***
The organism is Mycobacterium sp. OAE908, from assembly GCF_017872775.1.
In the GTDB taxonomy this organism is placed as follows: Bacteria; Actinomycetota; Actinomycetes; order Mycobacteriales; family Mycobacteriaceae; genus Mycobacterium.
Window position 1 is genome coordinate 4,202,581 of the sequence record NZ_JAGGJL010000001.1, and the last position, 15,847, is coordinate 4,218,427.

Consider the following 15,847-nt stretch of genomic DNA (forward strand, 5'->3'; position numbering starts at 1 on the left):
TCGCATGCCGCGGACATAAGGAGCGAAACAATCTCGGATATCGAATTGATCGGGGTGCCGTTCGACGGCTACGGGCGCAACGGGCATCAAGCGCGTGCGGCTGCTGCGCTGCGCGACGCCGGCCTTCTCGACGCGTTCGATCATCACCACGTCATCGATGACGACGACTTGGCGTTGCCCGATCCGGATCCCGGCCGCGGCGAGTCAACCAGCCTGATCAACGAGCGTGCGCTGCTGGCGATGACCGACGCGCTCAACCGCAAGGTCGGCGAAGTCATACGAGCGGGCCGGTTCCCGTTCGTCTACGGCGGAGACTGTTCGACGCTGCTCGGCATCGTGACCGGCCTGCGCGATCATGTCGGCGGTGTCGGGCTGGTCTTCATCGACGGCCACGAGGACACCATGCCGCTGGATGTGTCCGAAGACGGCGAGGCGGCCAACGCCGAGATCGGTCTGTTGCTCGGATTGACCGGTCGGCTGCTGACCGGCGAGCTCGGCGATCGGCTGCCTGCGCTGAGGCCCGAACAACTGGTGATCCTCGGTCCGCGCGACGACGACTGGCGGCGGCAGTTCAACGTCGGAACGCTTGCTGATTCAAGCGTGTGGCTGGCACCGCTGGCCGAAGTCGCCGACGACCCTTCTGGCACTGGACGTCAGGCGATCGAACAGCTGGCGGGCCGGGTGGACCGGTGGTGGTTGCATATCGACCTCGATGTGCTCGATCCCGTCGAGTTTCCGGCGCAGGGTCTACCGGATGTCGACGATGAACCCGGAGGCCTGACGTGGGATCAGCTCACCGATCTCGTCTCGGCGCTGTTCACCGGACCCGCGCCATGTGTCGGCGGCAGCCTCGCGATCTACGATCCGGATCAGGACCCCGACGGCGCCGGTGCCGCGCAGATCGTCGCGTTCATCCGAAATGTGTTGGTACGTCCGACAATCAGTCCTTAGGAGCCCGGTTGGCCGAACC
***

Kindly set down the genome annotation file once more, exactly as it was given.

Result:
The organism is Mycobacterium sp. OAE908, from assembly GCF_017872775.1.
In the GTDB taxonomy this organism is placed as follows: Bacteria; Actinomycetota; Actinomycetes; order Mycobacteriales; family Mycobacteriaceae; genus Mycobacterium.
Window position 1 is genome coordinate 4,202,581 of the sequence record NZ_JAGGJL010000001.1, and the last position, 15,847, is coordinate 4,218,427.

Consider the following 15,847-nt stretch of genomic DNA (forward strand, 5'->3'; position numbering starts at 1 on the left):
TCGCATGCCGCGGACATAAGGAGCGAAACAATCTCGGATATCGAATTGATCGGGGTGCCGTTCGACGGCTACGGGCGCAACGGGCATCAAGCGCGTGCGGCTGCTGCGCTGCGCGACGCCGGCCTTCTCGACGCGTTCGATCATCACCACGTCATCGATGACGACGACTTGGCGTTGCCCGATCCGGATCCCGGCCGCGGCGAGTCAACCAGCCTGATCAACGAGCGTGCGCTGCTGGCGATGACCGACGCGCTCAACCGCAAGGTCGGCGAAGTCATACGAGCGGGCCGGTTCCCGTTCGTCTACGGCGGAGACTGTTCGACGCTGCTCGGCATCGTGACCGGCCTGCGCGATCATGTCGGCGGTGTCGGGCTGGTCTTCATCGACGGCCACGAGGACACCATGCCGCTGGATGTGTCCGAAGACGGCGAGGCGGCCAACGCCGAGATCGGTCTGTTGCTCGGATTGACCGGTCGGCTGCTGACCGGCGAGCTCGGCGATCGGCTGCCTGCGCTGAGGCCCGAACAACTGGTGATCCTCGGTCCGCGCGACGACGACTGGCGGCGGCAGTTCAACGTCGGAACGCTTGCTGATTCAAGCGTGTGGCTGGCACCGCTGGCCGAAGTCGCCGACGACCCTTCTGGCACTGGACGTCAGGCGATCGAACAGCTGGCGGGCCGGGTGGACCGGTGGTGGTTGCATATCGACCTCGATGTGCTCGATCCCGTCGAGTTTCCGGCGCAGGGTCTACCGGATGTCGACGATGAACCCGGAGGCCTGACGTGGGATCAGCTCACCGATCTCGTCTCGGCGCTGTTCACCGGACCCGCGCCATGTGTCGGCGGCAGCCTCGCGATCTACGATCCGGATCAGGACCCCGACGGCGCCGGTGCCGCGCAGATCGTCGCGTTCATCCGAAATGTGTTGGTACGTCCGACAATCAGTCCTTAGGAGCCCGGTTGGCCGAACC